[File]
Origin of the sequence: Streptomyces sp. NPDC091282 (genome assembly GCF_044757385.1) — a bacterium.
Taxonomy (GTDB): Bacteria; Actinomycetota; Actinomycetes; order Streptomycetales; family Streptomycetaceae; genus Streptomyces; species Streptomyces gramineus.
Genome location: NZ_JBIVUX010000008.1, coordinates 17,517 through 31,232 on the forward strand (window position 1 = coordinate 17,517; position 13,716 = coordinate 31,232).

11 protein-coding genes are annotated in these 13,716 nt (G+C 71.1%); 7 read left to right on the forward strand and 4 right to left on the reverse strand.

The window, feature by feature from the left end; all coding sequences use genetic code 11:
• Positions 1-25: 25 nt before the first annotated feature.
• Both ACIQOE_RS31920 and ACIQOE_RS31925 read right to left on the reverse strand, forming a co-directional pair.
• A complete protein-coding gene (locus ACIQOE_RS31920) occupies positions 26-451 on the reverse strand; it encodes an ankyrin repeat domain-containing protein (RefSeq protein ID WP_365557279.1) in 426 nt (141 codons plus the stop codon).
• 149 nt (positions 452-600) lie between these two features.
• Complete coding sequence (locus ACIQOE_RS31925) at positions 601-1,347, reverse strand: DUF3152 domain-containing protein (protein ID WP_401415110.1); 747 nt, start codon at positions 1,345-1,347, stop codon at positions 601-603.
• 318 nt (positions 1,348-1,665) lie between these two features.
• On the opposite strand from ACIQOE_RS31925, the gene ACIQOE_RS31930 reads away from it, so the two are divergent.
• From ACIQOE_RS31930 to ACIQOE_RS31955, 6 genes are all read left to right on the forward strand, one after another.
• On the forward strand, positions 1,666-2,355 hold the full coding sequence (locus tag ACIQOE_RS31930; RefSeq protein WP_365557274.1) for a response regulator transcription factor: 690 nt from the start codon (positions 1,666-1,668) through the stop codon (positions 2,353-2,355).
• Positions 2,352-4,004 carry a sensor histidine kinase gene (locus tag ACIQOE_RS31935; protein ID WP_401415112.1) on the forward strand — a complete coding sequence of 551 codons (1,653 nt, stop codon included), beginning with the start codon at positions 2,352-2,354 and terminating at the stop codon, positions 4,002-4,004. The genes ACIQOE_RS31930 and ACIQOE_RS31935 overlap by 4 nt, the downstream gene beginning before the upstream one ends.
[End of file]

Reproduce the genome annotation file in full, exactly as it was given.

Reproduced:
Origin of the sequence: Streptomyces sp. NPDC091282 (genome assembly GCF_044757385.1) — a bacterium.
Taxonomy (GTDB): Bacteria; Actinomycetota; Actinomycetes; order Streptomycetales; family Streptomycetaceae; genus Streptomyces; species Streptomyces gramineus.
Genome location: NZ_JBIVUX010000008.1, coordinates 17,517 through 31,232 on the forward strand (window position 1 = coordinate 17,517; position 13,716 = coordinate 31,232).

11 protein-coding genes are annotated in these 13,716 nt (G+C 71.1%); 7 read left to right on the forward strand and 4 right to left on the reverse strand.

The window, feature by feature from the left end; all coding sequences use genetic code 11:
• Positions 1-25: 25 nt before the first annotated feature.
• Both ACIQOE_RS31920 and ACIQOE_RS31925 read right to left on the reverse strand, forming a co-directional pair.
• A complete protein-coding gene (locus ACIQOE_RS31920) occupies positions 26-451 on the reverse strand; it encodes an ankyrin repeat domain-containing protein (RefSeq protein ID WP_365557279.1) in 426 nt (141 codons plus the stop codon).
• 149 nt (positions 452-600) lie between these two features.
• Complete coding sequence (locus ACIQOE_RS31925) at positions 601-1,347, reverse strand: DUF3152 domain-containing protein (protein ID WP_401415110.1); 747 nt, start codon at positions 1,345-1,347, stop codon at positions 601-603.
• 318 nt (positions 1,348-1,665) lie between these two features.
• On the opposite strand from ACIQOE_RS31925, the gene ACIQOE_RS31930 reads away from it, so the two are divergent.
• From ACIQOE_RS31930 to ACIQOE_RS31955, 6 genes are all read left to right on the forward strand, one after another.
• On the forward strand, positions 1,666-2,355 hold the full coding sequence (locus tag ACIQOE_RS31930; RefSeq protein WP_365557274.1) for a response regulator transcription factor: 690 nt from the start codon (positions 1,666-1,668) through the stop codon (positions 2,353-2,355).
• Positions 2,352-4,004 carry a sensor histidine kinase gene (locus tag ACIQOE_RS31935; protein ID WP_401415112.1) on the forward strand — a complete coding sequence of 551 codons (1,653 nt, stop codon included), beginning with the start codon at positions 2,352-2,354 and terminating at the stop codon, positions 4,002-4,004. The genes ACIQOE_RS31930 and ACIQOE_RS31935 overlap by 4 nt, the downstream gene beginning before the upstream one ends.